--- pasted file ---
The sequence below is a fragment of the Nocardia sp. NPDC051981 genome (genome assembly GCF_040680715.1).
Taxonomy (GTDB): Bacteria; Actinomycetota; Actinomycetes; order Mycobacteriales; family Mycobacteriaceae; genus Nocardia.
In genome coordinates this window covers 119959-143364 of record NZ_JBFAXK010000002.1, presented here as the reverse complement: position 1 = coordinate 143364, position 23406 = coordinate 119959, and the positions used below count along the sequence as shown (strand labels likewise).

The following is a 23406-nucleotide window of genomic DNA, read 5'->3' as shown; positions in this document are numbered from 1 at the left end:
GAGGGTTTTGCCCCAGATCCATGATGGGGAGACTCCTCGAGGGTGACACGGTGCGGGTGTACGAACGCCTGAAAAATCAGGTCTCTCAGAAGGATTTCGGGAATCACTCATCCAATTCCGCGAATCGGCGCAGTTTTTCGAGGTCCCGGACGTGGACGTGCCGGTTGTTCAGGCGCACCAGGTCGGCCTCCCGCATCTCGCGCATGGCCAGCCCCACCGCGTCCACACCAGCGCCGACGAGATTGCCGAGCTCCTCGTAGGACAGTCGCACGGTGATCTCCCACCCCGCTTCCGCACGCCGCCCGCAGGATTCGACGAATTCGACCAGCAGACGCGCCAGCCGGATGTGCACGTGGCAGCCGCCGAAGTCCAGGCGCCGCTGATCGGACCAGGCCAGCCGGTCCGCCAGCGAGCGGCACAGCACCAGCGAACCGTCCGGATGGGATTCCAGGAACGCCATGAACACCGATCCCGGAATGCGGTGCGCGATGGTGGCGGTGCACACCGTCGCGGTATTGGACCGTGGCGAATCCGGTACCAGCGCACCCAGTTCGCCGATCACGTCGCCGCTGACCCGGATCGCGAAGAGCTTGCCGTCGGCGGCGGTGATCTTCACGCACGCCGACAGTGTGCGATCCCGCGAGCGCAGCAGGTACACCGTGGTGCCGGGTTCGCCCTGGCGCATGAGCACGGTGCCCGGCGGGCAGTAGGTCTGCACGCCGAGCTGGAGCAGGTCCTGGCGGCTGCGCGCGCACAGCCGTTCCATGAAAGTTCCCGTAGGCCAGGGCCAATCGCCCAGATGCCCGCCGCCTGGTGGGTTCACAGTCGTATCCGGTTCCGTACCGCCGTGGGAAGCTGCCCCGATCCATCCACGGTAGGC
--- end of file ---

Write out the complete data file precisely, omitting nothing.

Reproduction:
The sequence below is a fragment of the Nocardia sp. NPDC051981 genome (genome assembly GCF_040680715.1).
Taxonomy (GTDB): Bacteria; Actinomycetota; Actinomycetes; order Mycobacteriales; family Mycobacteriaceae; genus Nocardia.
In genome coordinates this window covers 119959-143364 of record NZ_JBFAXK010000002.1, presented here as the reverse complement: position 1 = coordinate 143364, position 23406 = coordinate 119959, and the positions used below count along the sequence as shown (strand labels likewise).

The following is a 23406-nucleotide window of genomic DNA, read 5'->3' as shown; positions in this document are numbered from 1 at the left end:
GAGGGTTTTGCCCCAGATCCATGATGGGGAGACTCCTCGAGGGTGACACGGTGCGGGTGTACGAACGCCTGAAAAATCAGGTCTCTCAGAAGGATTTCGGGAATCACTCATCCAATTCCGCGAATCGGCGCAGTTTTTCGAGGTCCCGGACGTGGACGTGCCGGTTGTTCAGGCGCACCAGGTCGGCCTCCCGCATCTCGCGCATGGCCAGCCCCACCGCGTCCACACCAGCGCCGACGAGATTGCCGAGCTCCTCGTAGGACAGTCGCACGGTGATCTCCCACCCCGCTTCCGCACGCCGCCCGCAGGATTCGACGAATTCGACCAGCAGACGCGCCAGCCGGATGTGCACGTGGCAGCCGCCGAAGTCCAGGCGCCGCTGATCGGACCAGGCCAGCCGGTCCGCCAGCGAGCGGCACAGCACCAGCGAACCGTCCGGATGGGATTCCAGGAACGCCATGAACACCGATCCCGGAATGCGGTGCGCGATGGTGGCGGTGCACACCGTCGCGGTATTGGACCGTGGCGAATCCGGTACCAGCGCACCCAGTTCGCCGATCACGTCGCCGCTGACCCGGATCGCGAAGAGCTTGCCGTCGGCGGCGGTGATCTTCACGCACGCCGACAGTGTGCGATCCCGCGAGCGCAGCAGGTACACCGTGGTGCCGGGTTCGCCCTGGCGCATGAGCACGGTGCCCGGCGGGCAGTAGGTCTGCACGCCGAGCTGGAGCAGGTCCTGGCGGCTGCGCGCGCACAGCCGTTCCATGAAAGTTCCCGTAGGCCAGGGCCAATCGCCCAGATGCCCGCCGCCTGGTGGGTTCACAGTCGTATCCGGTTCCGTACCGCCGTGGGAAGCTGCCCCGATCCATCCACGGTAGGC